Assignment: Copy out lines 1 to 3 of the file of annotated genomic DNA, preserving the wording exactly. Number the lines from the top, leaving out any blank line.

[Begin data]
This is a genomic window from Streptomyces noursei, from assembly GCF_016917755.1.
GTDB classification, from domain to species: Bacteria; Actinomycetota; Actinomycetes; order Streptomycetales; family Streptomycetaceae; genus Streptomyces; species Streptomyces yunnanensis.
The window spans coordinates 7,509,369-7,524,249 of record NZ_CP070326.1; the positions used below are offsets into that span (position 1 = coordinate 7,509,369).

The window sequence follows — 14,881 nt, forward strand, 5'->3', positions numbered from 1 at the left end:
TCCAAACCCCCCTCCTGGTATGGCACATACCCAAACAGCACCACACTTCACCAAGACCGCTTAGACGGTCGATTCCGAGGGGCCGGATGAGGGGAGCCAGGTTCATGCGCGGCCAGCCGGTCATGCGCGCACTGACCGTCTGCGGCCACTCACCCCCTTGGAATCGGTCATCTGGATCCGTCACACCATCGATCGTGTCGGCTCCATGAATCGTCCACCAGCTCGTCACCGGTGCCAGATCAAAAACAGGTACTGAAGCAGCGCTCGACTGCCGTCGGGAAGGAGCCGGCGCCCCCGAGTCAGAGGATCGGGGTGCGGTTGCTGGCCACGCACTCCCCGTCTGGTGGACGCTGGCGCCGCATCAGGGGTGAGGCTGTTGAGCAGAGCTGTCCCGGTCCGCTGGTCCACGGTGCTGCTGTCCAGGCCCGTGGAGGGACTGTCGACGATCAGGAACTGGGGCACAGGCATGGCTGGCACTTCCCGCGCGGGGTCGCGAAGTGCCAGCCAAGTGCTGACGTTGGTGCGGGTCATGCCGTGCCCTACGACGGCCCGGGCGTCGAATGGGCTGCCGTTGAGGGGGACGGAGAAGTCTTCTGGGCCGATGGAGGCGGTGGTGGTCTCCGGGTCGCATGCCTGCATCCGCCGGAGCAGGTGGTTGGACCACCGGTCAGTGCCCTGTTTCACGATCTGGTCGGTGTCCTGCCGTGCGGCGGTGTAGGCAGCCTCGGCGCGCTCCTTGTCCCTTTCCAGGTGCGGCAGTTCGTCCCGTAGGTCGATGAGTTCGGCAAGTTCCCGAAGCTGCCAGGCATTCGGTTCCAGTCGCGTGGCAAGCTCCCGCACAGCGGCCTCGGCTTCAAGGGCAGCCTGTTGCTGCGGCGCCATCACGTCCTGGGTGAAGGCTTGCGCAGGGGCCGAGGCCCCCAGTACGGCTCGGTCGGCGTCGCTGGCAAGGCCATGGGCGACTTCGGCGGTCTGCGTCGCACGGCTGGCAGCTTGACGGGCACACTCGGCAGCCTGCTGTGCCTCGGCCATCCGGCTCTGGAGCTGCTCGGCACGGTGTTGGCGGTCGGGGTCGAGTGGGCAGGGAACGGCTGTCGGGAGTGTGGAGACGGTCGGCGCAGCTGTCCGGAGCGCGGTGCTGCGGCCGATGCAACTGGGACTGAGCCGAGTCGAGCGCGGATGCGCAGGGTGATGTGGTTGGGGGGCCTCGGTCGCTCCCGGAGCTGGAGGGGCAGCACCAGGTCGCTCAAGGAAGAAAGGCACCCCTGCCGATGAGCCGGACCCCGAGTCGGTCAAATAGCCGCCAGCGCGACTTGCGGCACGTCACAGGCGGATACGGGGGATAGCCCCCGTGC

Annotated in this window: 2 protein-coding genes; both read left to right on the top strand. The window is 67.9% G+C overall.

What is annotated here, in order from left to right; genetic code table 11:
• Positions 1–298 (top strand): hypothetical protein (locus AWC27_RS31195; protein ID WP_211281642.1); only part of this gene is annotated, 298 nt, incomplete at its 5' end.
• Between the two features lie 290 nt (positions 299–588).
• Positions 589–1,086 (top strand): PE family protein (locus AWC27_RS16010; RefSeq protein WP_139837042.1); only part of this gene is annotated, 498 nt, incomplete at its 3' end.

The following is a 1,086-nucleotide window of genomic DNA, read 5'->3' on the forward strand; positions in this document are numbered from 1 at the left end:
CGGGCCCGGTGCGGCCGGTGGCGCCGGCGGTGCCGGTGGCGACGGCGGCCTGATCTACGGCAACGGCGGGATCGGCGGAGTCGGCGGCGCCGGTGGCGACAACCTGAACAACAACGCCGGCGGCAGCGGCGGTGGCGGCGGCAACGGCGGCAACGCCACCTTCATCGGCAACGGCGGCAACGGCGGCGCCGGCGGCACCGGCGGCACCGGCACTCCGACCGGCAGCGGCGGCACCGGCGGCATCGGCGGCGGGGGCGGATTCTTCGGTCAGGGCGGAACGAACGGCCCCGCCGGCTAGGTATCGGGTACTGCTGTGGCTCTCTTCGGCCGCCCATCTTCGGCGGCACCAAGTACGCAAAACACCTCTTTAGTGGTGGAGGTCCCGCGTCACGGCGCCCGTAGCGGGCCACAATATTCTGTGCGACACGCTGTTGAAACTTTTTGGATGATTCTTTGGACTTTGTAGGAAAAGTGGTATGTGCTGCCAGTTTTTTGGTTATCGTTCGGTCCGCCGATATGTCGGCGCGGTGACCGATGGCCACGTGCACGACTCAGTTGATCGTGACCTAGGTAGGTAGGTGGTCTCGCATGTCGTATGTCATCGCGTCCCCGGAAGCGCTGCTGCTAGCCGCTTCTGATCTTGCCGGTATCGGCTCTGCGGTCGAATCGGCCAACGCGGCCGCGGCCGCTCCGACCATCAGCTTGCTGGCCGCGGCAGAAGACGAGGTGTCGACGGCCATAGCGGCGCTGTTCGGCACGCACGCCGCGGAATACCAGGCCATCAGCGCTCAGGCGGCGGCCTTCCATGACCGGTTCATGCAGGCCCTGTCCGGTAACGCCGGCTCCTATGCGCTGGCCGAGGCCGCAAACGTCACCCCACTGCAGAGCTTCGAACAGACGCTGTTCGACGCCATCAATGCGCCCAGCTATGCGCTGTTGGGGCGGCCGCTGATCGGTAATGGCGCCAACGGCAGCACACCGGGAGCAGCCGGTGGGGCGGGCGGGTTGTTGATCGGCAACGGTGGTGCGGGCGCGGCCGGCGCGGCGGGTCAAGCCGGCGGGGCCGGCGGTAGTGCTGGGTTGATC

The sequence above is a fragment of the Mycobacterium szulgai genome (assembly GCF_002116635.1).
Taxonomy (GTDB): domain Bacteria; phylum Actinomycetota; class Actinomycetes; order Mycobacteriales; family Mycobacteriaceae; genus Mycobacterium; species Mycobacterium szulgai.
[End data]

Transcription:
This is a genomic window from Streptomyces noursei, from assembly GCF_016917755.1.
GTDB classification, from domain to species: Bacteria; Actinomycetota; Actinomycetes; order Streptomycetales; family Streptomycetaceae; genus Streptomyces; species Streptomyces yunnanensis.
The window spans coordinates 7,509,369-7,524,249 of record NZ_CP070326.1; the positions used below are offsets into that span (position 1 = coordinate 7,509,369).